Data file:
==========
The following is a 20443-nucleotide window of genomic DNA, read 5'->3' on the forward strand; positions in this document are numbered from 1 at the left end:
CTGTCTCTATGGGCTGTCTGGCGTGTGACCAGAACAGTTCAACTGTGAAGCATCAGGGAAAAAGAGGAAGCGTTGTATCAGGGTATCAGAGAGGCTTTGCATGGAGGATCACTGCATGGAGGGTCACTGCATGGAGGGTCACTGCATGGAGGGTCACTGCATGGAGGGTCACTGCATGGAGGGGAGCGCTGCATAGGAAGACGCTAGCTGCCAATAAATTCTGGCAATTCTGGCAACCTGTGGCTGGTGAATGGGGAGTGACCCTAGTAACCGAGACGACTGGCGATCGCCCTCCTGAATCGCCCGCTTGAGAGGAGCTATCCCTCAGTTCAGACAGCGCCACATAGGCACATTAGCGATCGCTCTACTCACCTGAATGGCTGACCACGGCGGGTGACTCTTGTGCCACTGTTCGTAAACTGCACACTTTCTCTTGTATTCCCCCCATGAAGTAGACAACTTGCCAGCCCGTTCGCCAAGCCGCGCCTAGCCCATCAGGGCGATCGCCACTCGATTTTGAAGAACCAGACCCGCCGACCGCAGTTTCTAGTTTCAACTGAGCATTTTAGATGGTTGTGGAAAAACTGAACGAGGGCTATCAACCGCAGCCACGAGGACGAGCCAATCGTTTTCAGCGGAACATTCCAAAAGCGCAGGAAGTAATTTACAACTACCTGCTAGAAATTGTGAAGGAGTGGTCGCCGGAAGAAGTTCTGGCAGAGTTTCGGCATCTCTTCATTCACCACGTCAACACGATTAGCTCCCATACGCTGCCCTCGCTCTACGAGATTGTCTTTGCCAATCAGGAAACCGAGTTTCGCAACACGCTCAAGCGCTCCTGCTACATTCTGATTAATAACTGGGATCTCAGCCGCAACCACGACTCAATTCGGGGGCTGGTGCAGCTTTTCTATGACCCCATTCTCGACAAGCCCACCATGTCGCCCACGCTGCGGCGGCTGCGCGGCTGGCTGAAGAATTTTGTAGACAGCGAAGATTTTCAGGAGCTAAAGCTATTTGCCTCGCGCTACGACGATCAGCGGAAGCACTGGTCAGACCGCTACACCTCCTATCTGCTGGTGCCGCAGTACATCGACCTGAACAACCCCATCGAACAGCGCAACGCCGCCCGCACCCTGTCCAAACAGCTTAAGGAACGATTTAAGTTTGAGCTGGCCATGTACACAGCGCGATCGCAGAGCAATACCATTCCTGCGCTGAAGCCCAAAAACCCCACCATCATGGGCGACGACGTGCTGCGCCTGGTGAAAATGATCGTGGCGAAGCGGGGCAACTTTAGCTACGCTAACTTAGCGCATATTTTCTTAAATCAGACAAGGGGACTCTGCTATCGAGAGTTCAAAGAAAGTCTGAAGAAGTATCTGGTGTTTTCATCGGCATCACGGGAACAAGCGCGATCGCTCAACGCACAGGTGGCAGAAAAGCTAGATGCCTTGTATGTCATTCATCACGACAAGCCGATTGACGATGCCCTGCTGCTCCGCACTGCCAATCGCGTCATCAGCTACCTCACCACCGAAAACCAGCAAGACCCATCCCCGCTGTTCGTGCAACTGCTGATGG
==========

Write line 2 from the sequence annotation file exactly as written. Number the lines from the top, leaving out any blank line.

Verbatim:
CTGTCTCTATGGGCTGTCTGGCGTGTGACCAGAACAGTTCAACTGTGAAGCATCAGGGAAAAAGAGGAAGCGTTGTATCAGGGTATCAGAGAGGCTTTGCATGGAGGATCACTGCATGGAGGGTCACTGCATGGAGGGTCACTGCATGGAGGGTCACTGCATGGAGGGTCACTGCATGGAGGGGAGCGCTGCATAGGAAGACGCTAGCTGCCAATAAATTCTGGCAATTCTGGCAACCTGTGGCTGGTGAATGGGGAGTGACCCTAGTAACCGAGACGACTGGCGATCGCCCTCCTGAATCGCCCGCTTGAGAGGAGCTATCCCTCAGTTCAGACAGCGCCACATAGGCACATTAGCGATCGCTCTACTCACCTGAATGGCTGACCACGGCGGGTGACTCTTGTGCCACTGTTCGTAAACTGCACACTTTCTCTTGTATTCCCCCCATGAAGTAGACAACTTGCCAGCCCGTTCGCCAAGCCGCGCCTAGCCCATCAGGGCGATCGCCACTCGATTTTGAAGAACCAGACCCGCCGACCGCAGTTTCTAGTTTCAACTGAGCATTTTAGATGGTTGTGGAAAAACTGAACGAGGGCTATCAACCGCAGCCACGAGGACGAGCCAATCGTTTTCAGCGGAACATTCCAAAAGCGCAGGAAGTAATTTACAACTACCTGCTAGAAATTGTGAAGGAGTGGTCGCCGGAAGAAGTTCTGGCAGAGTTTCGGCATCTCTTCATTCACCACGTCAACACGATTAGCTCCCATACGCTGCCCTCGCTCTACGAGATTGTCTTTGCCAATCAGGAAACCGAGTTTCGCAACACGCTCAAGCGCTCCTGCTACATTCTGATTAATAACTGGGATCTCAGCCGCAACCACGACTCAATTCGGGGGCTGGTGCAGCTTTTCTATGACCCCATTCTCGACAAGCCCACCATGTCGCCCACGCTGCGGCGGCTGCGCGGCTGGCTGAAGAATTTTGTAGACAGCGAAGATTTTCAGGAGCTAAAGCTATTTGCCTCGCGCTACGACGATCAGCGGAAGCACTGGTCAGACCGCTACACCTCCTATCTGCTGGTGCCGCAGTACATCGACCTGAACAACCCCATCGAACAGCGCAACGCCGCCCGCACCCTGTCCAAACAGCTTAAGGAACGATTTAAGTTTGAGCTGGCCATGTACACAGCGCGATCGCAGAGCAATACCATTCCTGCGCTGAAGCCCAAAAACCCCACCATCATGGGCGACGACGTGCTGCGCCTGGTGAAAATGATCGTGGCGAAGCGGGGCAACTTTAGCTACGCTAACTTAGCGCATATTTTCTTAAATCAGACAAGGGGACTCTGCTATCGAGAGTTCAAAGAAAGTCTGAAGAAGTATCTGGTGTTTTCATCGGCATCACGGGAACAAGCGCGATCGCTCAACGCACAGGTGGCAGAAAAGCTAGATGCCTTGTATGTCATTCATCACGACAAGCCGATTGACGATGCCCTGCTGCTCCGCACTGCCAATCGCGTCATCAGCTACCTCACCACCGAAAACCAGCAAGACCCATCCCCGCTGTTCGTGCAACTGCTGATGG